A French secretary of state was in Vietnam early this week to discuss the re-export of beef to the Southeast Asian country with local agriculture leaders, two months after a decades-long import ban on the product was removed.
Vietnam banned imports of French beef in 1997 over a mad cow disease epidemic in the European country and officially overturned the decision in May this year.
Martine Pinville, Secretary of State for Trade, Crafts, Consumer Affairs and the Social and Solidarity Economy, said France had been waiting so long for the ban to be lifted, as she addressed a press conference in Hanoi on Tuesday.
The diplomat visited Vietnam on Monday and Tuesday to discuss the import of French beef, as well as industrial cooperation and trade and craft exchanges, according to an announcement on the website of the French Ministry for the Economy and Finance.
Vietnam was the last in the ten-country ASEAN bloc, with the other nine countries being Indonesia, Malaysia, the Philippines, Singapore, Thailand, Brunei, Cambodia, Laos and Myanmar, to lift the import ban on French beef.
Pinville talked with Vietnamese Minister of Agriculture and Rural Development Cao Duc Phat on Monday and met with local businesses the following day to study market demand for French beef.
The secretary of state said she had presented 22 applications of French businesses for the relevant Vietnamese agencies to consider.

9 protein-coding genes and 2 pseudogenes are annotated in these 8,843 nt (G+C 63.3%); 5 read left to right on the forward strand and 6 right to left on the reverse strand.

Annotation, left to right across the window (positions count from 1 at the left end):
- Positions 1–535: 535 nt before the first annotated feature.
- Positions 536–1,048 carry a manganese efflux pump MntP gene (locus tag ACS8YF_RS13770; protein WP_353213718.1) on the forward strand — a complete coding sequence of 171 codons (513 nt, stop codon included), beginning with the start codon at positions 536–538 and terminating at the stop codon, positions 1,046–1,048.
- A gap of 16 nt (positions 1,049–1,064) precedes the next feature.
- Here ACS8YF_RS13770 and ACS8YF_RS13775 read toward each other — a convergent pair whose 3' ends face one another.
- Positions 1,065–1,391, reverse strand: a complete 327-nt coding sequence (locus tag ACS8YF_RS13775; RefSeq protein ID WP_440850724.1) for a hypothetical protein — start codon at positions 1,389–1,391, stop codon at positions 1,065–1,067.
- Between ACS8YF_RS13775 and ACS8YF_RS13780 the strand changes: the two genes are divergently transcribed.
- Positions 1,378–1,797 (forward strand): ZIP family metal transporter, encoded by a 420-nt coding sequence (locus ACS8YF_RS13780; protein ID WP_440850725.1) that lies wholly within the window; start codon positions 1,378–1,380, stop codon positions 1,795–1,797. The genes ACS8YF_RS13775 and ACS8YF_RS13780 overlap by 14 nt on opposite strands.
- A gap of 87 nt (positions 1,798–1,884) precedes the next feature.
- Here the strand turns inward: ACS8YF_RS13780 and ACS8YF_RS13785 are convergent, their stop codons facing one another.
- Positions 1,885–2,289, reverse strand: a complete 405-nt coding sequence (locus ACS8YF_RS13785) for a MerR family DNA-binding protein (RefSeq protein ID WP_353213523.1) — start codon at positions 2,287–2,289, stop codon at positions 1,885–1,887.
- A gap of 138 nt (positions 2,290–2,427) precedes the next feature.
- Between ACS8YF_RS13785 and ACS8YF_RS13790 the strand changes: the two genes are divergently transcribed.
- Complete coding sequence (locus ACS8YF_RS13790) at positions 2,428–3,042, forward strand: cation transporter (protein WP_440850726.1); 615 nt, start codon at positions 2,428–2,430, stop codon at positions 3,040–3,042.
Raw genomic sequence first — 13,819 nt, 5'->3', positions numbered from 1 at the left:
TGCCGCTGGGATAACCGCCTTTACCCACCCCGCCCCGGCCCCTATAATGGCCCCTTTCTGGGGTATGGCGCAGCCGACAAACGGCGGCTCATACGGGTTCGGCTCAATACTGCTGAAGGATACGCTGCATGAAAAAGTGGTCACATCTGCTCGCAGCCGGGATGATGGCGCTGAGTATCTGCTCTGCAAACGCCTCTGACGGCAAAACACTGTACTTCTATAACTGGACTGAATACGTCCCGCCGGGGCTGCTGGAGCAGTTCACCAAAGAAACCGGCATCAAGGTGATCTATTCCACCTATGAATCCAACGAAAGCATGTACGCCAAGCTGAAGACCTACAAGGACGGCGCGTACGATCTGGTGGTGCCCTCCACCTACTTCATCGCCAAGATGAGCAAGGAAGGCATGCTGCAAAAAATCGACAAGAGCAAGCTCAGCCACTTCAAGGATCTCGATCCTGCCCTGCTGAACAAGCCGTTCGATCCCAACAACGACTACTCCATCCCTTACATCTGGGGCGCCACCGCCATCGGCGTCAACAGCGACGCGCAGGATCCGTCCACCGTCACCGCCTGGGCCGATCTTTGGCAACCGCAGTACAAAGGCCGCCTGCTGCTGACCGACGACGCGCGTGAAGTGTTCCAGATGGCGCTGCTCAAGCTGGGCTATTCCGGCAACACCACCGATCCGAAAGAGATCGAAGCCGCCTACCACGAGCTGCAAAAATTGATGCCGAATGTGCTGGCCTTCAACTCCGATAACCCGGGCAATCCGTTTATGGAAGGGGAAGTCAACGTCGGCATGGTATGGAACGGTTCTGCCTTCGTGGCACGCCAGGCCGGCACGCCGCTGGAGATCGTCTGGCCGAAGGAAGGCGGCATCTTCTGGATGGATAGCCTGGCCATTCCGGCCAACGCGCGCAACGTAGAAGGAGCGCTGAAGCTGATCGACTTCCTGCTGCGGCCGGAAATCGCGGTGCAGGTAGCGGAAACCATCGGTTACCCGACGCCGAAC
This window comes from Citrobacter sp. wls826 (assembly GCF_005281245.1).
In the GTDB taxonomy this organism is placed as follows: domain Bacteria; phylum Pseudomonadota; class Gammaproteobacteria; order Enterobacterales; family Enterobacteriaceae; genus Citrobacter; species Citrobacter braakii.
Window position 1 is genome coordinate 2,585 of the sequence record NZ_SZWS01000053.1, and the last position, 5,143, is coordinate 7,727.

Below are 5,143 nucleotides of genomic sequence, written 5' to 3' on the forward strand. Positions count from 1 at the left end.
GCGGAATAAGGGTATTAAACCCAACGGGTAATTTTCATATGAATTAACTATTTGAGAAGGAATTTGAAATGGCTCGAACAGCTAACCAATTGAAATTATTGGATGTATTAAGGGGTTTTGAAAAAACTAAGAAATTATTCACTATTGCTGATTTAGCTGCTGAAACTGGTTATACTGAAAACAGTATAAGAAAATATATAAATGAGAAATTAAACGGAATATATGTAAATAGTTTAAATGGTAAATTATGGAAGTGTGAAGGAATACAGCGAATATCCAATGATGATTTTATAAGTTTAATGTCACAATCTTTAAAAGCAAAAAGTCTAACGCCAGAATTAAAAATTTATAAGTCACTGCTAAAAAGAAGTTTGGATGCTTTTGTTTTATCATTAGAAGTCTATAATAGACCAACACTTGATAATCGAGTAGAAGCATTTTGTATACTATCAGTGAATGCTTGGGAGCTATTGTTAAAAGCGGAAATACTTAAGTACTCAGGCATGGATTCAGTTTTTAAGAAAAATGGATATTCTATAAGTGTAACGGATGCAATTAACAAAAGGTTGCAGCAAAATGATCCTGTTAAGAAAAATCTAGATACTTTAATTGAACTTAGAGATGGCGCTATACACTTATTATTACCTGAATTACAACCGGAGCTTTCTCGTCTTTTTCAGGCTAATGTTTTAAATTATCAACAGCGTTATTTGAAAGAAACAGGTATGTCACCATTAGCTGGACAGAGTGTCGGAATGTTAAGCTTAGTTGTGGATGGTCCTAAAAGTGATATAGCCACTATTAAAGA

Pinville expressed her hope that the results will come in August and French firms will soon be able to ship their products to Vietnam.
Vietnam currently only allows imports of slaughtered, boneless beef from France, which Jean-Noel Poirier, the French ambassador to Vietnam, viewed as the “initial results” of good cooperation between the two countries.
The ambassador said the French side has to continue working with Vietnamese agencies so that more beef products will be allowed.
In return, France always welcomes exports of qualified Vietnamese products, he added.
Vietnam has opened its door to beef products from many countries, including the U.S., Japan, South Korea and New Zealand.
Agricultural trade between Vietnam and France has shown many positive signs recently.
The Southeast Asian country this month also lifted a ban on the import of French apples, which had been in place since 2012.
Pinville, the secretary of state for trade, said this was the result of a trip by Vietnamese officials to examine apples in France in July.
In the meantime, France now accepts imports of Vietnamese mango and litchi.
The French ambassador said France supports shipments of Vietnamese agricultural products to the country, so that the Southeast Asian nation can sell its products to the European market.
French exporters of kiwi are also hoping that their produce can enter the Vietnamese market soon, the ambassador added.
Trade between Vietnam and France grew by more than eight percent in 2014, according to the French Ministry for the Economy and Finance.
France is the second largest European investor in Vietnam.